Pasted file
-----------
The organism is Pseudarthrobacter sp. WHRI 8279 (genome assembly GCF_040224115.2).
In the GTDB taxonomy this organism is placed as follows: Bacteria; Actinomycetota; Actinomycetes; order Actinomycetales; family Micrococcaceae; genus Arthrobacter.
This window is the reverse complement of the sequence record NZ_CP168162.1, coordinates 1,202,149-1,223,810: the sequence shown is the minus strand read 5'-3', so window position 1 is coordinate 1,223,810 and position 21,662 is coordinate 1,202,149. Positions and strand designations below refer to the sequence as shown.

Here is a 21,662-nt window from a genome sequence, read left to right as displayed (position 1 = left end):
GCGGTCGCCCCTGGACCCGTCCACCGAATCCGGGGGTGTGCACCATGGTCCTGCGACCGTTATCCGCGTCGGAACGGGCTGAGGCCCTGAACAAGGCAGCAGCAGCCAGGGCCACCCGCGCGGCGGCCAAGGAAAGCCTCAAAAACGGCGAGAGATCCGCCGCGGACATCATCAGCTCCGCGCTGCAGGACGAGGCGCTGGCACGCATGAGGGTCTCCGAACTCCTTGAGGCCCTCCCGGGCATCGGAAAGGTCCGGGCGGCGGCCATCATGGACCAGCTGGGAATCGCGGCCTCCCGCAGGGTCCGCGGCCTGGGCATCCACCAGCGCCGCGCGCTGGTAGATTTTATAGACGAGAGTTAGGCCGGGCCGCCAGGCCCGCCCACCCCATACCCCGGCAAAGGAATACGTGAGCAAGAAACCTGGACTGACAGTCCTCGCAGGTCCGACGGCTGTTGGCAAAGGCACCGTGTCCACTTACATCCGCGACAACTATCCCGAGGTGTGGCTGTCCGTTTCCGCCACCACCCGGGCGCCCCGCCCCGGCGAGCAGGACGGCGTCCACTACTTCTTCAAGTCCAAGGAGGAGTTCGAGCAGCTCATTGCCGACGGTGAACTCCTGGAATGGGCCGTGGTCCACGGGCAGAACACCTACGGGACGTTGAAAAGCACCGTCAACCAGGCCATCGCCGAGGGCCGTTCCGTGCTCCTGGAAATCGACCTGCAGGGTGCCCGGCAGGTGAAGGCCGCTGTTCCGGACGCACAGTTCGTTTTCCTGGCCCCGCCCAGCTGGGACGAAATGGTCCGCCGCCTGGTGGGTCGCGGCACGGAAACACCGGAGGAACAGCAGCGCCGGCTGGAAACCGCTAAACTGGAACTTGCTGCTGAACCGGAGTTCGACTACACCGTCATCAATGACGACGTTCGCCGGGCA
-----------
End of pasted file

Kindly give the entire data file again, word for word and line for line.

The organism is Pseudarthrobacter sp. WHRI 8279 (genome assembly GCF_040224115.2).
In the GTDB taxonomy this organism is placed as follows: Bacteria; Actinomycetota; Actinomycetes; order Actinomycetales; family Micrococcaceae; genus Arthrobacter.
This window is the reverse complement of the sequence record NZ_CP168162.1, coordinates 1,202,149-1,223,810: the sequence shown is the minus strand read 5'-3', so window position 1 is coordinate 1,223,810 and position 21,662 is coordinate 1,202,149. Positions and strand designations below refer to the sequence as shown.

Here is a 21,662-nt window from a genome sequence, read left to right as displayed (position 1 = left end):
GCGGTCGCCCCTGGACCCGTCCACCGAATCCGGGGGTGTGCACCATGGTCCTGCGACCGTTATCCGCGTCGGAACGGGCTGAGGCCCTGAACAAGGCAGCAGCAGCCAGGGCCACCCGCGCGGCGGCCAAGGAAAGCCTCAAAAACGGCGAGAGATCCGCCGCGGACATCATCAGCTCCGCGCTGCAGGACGAGGCGCTGGCACGCATGAGGGTCTCCGAACTCCTTGAGGCCCTCCCGGGCATCGGAAAGGTCCGGGCGGCGGCCATCATGGACCAGCTGGGAATCGCGGCCTCCCGCAGGGTCCGCGGCCTGGGCATCCACCAGCGCCGCGCGCTGGTAGATTTTATAGACGAGAGTTAGGCCGGGCCGCCAGGCCCGCCCACCCCATACCCCGGCAAAGGAATACGTGAGCAAGAAACCTGGACTGACAGTCCTCGCAGGTCCGACGGCTGTTGGCAAAGGCACCGTGTCCACTTACATCCGCGACAACTATCCCGAGGTGTGGCTGTCCGTTTCCGCCACCACCCGGGCGCCCCGCCCCGGCGAGCAGGACGGCGTCCACTACTTCTTCAAGTCCAAGGAGGAGTTCGAGCAGCTCATTGCCGACGGTGAACTCCTGGAATGGGCCGTGGTCCACGGGCAGAACACCTACGGGACGTTGAAAAGCACCGTCAACCAGGCCATCGCCGAGGGCCGTTCCGTGCTCCTGGAAATCGACCTGCAGGGTGCCCGGCAGGTGAAGGCCGCTGTTCCGGACGCACAGTTCGTTTTCCTGGCCCCGCCCAGCTGGGACGAAATGGTCCGCCGCCTGGTGGGTCGCGGCACGGAAACACCGGAGGAACAGCAGCGCCGGCTGGAAACCGCTAAACTGGAACTTGCTGCTGAACCGGAGTTCGACTACACCGTCATCAATGACGACGTTCGCCGGGCA